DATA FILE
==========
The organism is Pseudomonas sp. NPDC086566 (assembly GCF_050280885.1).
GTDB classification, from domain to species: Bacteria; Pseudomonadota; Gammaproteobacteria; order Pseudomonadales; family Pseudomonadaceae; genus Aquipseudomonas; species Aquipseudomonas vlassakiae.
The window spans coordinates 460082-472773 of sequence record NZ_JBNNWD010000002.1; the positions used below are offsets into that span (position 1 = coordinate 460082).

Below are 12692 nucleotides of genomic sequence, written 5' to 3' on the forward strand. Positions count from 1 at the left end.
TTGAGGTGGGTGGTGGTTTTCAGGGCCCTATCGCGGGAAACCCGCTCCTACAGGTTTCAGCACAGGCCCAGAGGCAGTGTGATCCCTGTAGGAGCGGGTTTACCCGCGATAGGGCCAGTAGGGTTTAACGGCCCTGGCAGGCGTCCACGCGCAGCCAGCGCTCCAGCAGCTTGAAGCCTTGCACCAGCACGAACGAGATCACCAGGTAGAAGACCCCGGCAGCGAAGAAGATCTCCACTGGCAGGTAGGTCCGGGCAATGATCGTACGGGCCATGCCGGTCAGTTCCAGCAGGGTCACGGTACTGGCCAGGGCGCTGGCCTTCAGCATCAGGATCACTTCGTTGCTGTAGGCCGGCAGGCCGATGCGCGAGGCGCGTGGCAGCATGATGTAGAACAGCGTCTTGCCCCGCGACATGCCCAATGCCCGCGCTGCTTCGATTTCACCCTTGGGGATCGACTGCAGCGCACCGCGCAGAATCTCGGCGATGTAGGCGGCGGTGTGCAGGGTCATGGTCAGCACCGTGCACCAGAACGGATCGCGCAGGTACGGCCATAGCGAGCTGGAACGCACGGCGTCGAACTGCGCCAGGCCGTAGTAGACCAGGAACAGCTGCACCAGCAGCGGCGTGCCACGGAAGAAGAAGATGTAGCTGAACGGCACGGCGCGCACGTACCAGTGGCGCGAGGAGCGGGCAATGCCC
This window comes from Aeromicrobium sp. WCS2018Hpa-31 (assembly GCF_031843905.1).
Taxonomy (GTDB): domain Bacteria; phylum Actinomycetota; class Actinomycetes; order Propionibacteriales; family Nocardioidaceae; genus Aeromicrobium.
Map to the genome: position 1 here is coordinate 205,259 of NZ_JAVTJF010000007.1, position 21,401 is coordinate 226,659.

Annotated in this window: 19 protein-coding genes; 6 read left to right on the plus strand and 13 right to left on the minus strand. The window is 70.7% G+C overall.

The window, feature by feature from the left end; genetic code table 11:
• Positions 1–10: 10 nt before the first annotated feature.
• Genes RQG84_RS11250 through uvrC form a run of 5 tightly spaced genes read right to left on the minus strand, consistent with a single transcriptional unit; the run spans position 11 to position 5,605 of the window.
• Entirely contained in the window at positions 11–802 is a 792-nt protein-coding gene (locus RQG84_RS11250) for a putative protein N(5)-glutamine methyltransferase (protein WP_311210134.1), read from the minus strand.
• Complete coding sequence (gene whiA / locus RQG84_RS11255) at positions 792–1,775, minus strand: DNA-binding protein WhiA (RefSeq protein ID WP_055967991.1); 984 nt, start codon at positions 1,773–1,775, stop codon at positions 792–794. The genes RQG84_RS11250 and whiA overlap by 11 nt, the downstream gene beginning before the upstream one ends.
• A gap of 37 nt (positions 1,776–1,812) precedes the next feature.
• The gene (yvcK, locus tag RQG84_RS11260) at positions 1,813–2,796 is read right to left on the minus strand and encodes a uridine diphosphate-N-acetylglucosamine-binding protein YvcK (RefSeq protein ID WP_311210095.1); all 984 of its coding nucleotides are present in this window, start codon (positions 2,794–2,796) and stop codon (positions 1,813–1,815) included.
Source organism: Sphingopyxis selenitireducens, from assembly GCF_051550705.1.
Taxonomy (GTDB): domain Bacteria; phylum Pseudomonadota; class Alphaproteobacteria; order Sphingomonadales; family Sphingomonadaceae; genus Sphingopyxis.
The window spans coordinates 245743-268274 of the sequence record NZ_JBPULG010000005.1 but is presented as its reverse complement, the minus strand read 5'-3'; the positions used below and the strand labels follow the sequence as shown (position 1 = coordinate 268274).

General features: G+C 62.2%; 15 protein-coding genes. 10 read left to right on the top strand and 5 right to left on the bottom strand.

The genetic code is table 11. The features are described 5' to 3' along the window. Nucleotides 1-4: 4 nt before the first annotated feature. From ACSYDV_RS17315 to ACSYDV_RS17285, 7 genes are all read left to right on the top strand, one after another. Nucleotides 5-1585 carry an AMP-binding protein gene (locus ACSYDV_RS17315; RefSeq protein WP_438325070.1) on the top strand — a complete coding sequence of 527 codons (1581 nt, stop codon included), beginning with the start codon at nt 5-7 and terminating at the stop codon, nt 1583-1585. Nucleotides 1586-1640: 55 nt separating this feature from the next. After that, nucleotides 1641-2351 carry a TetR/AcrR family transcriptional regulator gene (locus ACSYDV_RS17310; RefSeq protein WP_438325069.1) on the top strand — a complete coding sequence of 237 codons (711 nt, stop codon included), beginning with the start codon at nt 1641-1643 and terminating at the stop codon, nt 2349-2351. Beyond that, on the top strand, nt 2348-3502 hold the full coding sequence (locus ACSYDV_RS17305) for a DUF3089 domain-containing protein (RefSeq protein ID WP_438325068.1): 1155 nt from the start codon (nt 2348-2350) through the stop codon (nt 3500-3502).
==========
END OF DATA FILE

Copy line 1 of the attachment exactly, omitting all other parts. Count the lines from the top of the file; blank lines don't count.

The organism is Pseudomonas sp. NPDC086566 (assembly GCF_050280885.1).